City staff also seized the opportunity to use the customer service phone ambassadors (part of Charlotte’s 311 call center), the Charlotte Youth Council and resident leaders from the Civic Leadership Academy to share information about the Community Letter and ask Charlotteans about what mattered most to them and their families when it came to safety, trust and accountability, affordable housing, and jobs. They also asked for their ideas on how to make Charlotte a better place for all people. The City of Charlotte reached nearly 8,000 residents with Take 10CLT and continues to capitalize on this engagement infrastructure and build on the relationships formed. The Community Letter Engagement Initiative, which comprised these two linked engagement efforts, facilitated dialogues and one-on-one conversations, reached almost 10,000 diverse residents, spanned racial demographics, and held conversations in multiple languages.

The City of Decatur, Georgia, has a long history of civic engagement practices. Its 2010 Strategic Plan was an update to the 2000-2010 Strategic Plan and was conducted over 12-months with more than 1,500 individuals participating in hundreds of individual meetings (many of them led by one of the 51 volunteer facilitators) and shared thousands of ideas to shape the direction of the Strategic Plan.

The process began with a series of roundtables, citizen dialogues in which participants talked about what they liked about Decatur and where the city should improve. From the five themes that emerged, a series of community academies, such as “Going Mobile – Managing Transportation Choices” and “Decatur For Life – Aging in Place, Affordability, Diversity,” were convened to educate the public about the tradeoffs related to issues over which compromise was needed. Input was expanded through the use of civic dinners, a cross between a roundtable focus group and a dinner party.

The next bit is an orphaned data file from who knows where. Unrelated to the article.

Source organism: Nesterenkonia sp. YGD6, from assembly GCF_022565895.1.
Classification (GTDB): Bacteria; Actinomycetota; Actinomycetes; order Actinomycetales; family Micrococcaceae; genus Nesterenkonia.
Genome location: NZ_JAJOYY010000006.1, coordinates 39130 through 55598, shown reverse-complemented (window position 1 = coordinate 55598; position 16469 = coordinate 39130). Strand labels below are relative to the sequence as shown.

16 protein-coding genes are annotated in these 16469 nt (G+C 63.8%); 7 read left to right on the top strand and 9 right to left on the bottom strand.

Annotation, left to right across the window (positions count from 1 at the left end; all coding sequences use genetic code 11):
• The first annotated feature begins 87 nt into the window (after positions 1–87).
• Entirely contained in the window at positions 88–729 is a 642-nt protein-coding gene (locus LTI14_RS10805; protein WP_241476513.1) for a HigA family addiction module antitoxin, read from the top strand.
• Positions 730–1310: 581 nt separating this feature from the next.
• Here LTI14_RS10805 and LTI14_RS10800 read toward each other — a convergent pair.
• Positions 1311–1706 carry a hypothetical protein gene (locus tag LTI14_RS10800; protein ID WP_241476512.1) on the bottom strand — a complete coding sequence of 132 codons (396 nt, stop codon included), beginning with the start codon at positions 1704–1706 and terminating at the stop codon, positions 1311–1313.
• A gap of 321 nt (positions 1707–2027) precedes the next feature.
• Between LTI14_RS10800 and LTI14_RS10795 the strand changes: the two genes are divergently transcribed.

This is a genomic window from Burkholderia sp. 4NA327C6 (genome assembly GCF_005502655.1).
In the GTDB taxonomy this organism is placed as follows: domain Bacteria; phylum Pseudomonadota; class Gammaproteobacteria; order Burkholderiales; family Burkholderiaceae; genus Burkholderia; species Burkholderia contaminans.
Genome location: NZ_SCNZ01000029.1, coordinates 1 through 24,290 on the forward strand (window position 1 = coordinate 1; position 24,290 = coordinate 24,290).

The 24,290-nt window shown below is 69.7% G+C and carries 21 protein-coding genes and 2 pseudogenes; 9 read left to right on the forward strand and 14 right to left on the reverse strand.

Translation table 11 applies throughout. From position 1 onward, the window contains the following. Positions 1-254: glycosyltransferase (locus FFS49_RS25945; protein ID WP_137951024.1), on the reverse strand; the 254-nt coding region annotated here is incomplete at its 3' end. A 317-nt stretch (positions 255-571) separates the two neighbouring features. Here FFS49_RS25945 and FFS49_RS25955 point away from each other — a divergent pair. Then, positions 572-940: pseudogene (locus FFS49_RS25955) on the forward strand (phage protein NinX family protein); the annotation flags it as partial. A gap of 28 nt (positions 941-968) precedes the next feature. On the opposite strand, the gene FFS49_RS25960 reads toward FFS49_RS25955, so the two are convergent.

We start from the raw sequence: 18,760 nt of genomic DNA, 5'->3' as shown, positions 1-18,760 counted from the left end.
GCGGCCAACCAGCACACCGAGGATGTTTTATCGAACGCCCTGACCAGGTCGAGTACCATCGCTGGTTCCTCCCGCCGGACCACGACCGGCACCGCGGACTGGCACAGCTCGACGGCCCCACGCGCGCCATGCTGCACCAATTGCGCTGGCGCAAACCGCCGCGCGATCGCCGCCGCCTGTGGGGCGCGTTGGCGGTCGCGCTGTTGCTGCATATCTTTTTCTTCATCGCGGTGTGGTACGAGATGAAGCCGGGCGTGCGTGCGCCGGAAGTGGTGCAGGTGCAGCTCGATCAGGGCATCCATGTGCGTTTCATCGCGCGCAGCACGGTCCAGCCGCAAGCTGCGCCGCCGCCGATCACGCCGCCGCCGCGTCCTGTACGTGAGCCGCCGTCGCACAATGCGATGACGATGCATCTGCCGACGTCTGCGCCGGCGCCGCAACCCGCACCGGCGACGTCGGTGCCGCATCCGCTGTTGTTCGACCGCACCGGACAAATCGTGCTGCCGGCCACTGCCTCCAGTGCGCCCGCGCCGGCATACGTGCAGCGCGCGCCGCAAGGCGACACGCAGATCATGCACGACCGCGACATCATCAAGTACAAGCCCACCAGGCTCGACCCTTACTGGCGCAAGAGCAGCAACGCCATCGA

Continuing from the engagement foundation previously laid, in 2014 Decatur engaged a diverse group of residents and business people more deeply, creating the Better Together Community Action Plan for Equity, Inclusion and Engagement. The plan was designed to make Decatur a more welcoming, inclusive and equitable place to live, work and visit. A leadership circle of 19 participants worked together to design a visioning process to engage the community more deeply in conversations across differences and to intentionally reach out to include everyone – particularly residents who might feel marginalized and not welcome at the “table” to collaborate and create a Community Action Plan for Equity, Inclusion and Engagement.

Community members and city staff chosen to serve on the leadership circle brought different perspectives to the table. For example, the police chief was one of the circle members, as was one of the community members who had accused the police of racial profiling. Other perspectives included a middle school guidance counselor who is also Jewish; a Black, Muslim mother of teenagers who is a program director for a leadership program for teens; a Caucasian city staff member who is a native of Decatur and was at Decatur High during integration; a communications and marketing director married to a Latino immigrant; an African American male who is also a paraplegic; and more. All 19 had different backgrounds, stories, and strengths discovered and shared during the process.